My (very urban) kids commented on the smell but were fascinated watching the fish being hauled in. Make sure to keep an eye on children here.
Take a hike
There are some amazing walking trails in this part of Canada ranging in degrees of difficulty. Some of the most popular hikes include the Wild Pacific Trail, an easy 8km walk that is divided into three sections. The trail takes in the rocky coastline and ancient forests before opening onto a beautiful shoreline with stunning views.
Radar Hill Trail is just 0.2km but is the best spot for a panoramic view of Clayoquot Sound and Long Beach. In the Pacific Rim National Park, the Nuu Chah Nulth Trail (the Wickaninnish Trail), is the longest trail. Measuring 3.8km, it links Long Beach with Florencia Bay.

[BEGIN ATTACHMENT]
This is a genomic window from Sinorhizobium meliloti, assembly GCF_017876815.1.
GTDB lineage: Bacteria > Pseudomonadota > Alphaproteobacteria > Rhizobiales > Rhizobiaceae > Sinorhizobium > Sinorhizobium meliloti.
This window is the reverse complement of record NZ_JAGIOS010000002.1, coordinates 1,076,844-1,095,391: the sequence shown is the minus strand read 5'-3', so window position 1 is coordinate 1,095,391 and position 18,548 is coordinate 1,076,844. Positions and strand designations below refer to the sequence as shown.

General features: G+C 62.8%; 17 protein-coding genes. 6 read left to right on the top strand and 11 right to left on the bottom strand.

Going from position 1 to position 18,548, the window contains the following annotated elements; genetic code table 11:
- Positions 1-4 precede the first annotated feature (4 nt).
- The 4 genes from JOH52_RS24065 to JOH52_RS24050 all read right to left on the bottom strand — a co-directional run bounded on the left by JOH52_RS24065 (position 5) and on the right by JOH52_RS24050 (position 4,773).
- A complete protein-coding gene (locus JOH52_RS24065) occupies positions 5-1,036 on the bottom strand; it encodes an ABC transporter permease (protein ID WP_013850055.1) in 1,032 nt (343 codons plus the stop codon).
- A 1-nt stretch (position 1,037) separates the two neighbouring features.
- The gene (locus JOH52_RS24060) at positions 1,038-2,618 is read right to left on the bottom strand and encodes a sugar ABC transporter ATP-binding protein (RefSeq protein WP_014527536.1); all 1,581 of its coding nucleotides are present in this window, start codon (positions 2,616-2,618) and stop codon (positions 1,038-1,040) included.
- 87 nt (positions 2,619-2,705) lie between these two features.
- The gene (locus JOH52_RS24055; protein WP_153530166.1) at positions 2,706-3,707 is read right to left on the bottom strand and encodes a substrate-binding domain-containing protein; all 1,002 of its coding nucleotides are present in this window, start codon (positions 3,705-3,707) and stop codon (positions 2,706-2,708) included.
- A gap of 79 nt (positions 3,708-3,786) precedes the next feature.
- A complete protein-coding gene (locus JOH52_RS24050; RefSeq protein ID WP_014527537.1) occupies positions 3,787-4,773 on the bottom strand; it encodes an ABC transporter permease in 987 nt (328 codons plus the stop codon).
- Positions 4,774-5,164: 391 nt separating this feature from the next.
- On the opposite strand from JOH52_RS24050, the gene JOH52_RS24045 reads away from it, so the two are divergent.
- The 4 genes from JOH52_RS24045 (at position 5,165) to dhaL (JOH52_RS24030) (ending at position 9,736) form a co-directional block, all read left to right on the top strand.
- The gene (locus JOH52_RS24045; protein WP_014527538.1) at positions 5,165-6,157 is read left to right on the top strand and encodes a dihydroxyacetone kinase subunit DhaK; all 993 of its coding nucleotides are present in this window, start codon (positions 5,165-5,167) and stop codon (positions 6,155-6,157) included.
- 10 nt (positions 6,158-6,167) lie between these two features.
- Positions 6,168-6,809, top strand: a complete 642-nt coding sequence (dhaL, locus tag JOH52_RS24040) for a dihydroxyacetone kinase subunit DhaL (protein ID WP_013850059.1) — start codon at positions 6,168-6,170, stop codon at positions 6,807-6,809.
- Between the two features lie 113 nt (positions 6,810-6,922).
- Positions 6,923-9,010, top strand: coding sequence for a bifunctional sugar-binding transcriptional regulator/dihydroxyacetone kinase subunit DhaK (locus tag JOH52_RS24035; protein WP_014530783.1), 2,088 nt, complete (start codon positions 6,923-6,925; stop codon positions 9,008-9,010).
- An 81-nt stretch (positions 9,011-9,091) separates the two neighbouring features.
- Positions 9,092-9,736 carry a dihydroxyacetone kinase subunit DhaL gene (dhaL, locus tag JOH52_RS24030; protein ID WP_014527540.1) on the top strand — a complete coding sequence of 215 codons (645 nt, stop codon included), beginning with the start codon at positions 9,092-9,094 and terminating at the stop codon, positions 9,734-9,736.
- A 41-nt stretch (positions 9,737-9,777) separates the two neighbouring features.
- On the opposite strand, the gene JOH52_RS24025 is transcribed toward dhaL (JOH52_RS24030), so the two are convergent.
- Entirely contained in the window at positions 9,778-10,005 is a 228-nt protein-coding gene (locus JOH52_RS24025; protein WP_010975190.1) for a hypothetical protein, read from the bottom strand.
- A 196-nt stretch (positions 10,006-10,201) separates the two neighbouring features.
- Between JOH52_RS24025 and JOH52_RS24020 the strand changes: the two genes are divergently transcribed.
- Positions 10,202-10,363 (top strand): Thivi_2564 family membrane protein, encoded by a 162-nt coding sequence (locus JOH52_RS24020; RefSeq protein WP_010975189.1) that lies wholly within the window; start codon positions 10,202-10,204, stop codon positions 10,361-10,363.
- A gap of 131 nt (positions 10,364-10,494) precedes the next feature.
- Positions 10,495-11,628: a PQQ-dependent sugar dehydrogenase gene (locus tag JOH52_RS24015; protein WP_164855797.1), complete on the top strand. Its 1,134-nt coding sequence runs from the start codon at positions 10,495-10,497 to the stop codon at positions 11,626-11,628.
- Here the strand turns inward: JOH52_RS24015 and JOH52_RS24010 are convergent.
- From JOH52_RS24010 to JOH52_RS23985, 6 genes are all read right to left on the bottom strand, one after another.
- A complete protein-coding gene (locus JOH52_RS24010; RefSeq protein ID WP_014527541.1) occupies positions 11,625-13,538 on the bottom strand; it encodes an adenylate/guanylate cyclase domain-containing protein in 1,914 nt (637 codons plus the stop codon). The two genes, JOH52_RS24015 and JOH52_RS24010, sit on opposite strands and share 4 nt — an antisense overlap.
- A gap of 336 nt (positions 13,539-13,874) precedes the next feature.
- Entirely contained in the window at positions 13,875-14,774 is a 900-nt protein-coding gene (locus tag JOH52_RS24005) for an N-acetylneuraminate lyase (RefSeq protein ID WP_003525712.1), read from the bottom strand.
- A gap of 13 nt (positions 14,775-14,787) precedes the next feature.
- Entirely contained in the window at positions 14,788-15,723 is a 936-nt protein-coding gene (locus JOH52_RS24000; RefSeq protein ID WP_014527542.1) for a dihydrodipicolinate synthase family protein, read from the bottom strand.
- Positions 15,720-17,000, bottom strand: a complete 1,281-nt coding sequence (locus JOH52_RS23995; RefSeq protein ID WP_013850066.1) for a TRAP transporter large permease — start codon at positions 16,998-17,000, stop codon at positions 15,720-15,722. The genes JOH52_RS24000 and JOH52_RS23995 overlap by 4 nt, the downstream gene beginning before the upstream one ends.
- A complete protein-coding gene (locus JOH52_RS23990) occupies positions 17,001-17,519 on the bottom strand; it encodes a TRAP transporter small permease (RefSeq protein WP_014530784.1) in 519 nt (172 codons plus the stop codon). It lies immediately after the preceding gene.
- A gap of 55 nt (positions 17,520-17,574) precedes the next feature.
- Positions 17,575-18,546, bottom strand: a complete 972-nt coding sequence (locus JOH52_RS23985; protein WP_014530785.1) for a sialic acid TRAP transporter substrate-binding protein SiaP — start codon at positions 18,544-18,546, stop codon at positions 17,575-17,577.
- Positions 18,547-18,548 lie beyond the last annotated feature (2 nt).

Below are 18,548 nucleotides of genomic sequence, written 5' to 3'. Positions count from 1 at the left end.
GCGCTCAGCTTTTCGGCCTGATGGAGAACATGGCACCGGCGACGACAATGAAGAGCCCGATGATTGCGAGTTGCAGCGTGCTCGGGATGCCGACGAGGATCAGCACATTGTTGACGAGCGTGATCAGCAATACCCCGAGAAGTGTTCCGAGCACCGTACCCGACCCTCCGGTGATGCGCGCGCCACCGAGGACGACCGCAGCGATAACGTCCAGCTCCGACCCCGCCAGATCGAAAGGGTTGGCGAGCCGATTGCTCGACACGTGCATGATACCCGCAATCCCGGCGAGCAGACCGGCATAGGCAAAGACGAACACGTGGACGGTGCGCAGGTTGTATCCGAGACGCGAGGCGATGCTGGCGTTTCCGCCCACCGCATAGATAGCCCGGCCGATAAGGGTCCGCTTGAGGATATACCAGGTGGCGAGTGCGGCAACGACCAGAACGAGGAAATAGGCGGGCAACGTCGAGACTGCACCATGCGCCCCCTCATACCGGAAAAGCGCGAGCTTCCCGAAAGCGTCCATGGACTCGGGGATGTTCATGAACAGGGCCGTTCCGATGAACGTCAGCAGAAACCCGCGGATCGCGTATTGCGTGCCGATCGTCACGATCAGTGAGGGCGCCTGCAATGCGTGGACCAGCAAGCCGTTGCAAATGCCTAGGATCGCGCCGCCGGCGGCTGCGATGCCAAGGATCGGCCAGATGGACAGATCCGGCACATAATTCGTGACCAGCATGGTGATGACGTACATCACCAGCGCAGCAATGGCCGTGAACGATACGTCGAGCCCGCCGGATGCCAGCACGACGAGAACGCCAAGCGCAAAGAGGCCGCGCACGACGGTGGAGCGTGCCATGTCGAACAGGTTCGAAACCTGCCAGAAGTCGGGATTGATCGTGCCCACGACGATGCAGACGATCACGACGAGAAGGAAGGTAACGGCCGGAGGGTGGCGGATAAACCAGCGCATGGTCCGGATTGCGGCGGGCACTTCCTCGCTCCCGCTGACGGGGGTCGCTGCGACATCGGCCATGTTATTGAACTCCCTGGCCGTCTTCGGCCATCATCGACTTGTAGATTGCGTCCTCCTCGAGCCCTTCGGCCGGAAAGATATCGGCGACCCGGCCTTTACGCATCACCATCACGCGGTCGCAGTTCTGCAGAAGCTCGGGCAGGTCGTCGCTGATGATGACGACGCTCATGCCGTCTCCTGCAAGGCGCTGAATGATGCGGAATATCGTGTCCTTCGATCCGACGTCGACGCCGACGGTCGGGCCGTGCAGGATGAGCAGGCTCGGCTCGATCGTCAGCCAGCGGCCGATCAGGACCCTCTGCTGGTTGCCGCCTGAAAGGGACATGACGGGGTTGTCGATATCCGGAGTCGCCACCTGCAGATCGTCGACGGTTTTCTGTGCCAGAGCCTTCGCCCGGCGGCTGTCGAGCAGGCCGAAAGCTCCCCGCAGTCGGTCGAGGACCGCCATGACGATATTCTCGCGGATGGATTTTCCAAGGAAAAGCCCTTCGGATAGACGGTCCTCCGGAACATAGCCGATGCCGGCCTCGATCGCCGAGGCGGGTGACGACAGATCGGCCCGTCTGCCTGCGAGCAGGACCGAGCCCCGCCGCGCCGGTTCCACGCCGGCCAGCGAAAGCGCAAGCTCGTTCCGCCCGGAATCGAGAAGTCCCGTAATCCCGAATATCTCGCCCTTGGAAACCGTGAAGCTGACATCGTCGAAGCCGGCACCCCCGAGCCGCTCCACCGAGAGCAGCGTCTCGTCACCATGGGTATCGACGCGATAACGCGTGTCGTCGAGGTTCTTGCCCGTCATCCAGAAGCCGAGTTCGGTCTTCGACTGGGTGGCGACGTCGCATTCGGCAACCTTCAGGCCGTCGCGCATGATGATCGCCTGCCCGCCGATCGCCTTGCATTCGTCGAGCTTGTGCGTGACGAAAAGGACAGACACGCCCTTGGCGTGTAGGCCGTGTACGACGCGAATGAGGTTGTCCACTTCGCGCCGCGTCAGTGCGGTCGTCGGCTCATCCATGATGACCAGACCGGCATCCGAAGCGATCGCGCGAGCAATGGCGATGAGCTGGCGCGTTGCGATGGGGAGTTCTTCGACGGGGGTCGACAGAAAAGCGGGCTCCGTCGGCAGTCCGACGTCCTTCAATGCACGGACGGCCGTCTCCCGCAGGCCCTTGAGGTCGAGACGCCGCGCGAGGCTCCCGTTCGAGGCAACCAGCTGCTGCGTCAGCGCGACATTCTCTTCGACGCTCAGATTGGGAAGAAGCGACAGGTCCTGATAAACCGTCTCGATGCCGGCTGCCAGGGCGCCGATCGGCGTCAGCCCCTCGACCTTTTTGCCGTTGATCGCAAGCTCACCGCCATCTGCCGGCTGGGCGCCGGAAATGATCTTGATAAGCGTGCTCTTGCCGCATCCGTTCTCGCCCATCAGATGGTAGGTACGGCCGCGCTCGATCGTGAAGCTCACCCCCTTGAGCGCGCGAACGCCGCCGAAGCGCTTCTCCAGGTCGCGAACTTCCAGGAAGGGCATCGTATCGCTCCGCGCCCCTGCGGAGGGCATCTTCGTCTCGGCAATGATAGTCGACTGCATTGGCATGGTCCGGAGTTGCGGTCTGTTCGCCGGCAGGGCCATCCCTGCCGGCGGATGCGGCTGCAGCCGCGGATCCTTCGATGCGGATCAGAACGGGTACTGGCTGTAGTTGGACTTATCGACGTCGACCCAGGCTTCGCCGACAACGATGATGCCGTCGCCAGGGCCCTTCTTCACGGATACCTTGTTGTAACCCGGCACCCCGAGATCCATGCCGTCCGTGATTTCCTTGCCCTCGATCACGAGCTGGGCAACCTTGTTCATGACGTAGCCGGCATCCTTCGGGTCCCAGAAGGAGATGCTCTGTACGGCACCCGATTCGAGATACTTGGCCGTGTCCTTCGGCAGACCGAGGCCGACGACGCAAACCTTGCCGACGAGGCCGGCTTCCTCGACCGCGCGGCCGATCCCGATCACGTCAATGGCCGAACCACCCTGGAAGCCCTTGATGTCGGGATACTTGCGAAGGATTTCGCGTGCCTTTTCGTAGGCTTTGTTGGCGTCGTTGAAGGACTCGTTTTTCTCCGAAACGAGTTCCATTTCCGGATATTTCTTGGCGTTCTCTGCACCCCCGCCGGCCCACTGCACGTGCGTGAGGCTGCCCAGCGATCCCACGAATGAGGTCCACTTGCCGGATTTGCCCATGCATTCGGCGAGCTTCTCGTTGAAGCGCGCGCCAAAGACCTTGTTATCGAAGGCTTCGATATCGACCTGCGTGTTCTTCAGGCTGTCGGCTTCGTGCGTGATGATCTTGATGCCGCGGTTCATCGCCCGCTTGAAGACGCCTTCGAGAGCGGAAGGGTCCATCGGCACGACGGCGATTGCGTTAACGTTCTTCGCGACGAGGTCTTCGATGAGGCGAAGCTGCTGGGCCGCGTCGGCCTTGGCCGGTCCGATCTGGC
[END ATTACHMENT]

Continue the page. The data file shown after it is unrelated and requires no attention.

For more walking ideas take a look here. If you do plan on doing some hiking, make sure to bring good walking shoes as the trails can get very muddy.
Visit the Aquarium at Ucluelet
This is one of those wonderful aquariums that houses only local marine life and the tanks are filled with marine animals found in the waters of Barkley and Clayoquot Sounds. On view are incredible sea anemones in oranges and greens, abalone and kelpfish, sea cucumbers and jellyfish and more.
It’s a wonderful way for children to learn about life in the sea with lots of touch pools for a genuine hands-on experience. Every year the aquarium returns the marine life to the sea and fills their tanks again from the harbour.
Where to stay in Tofino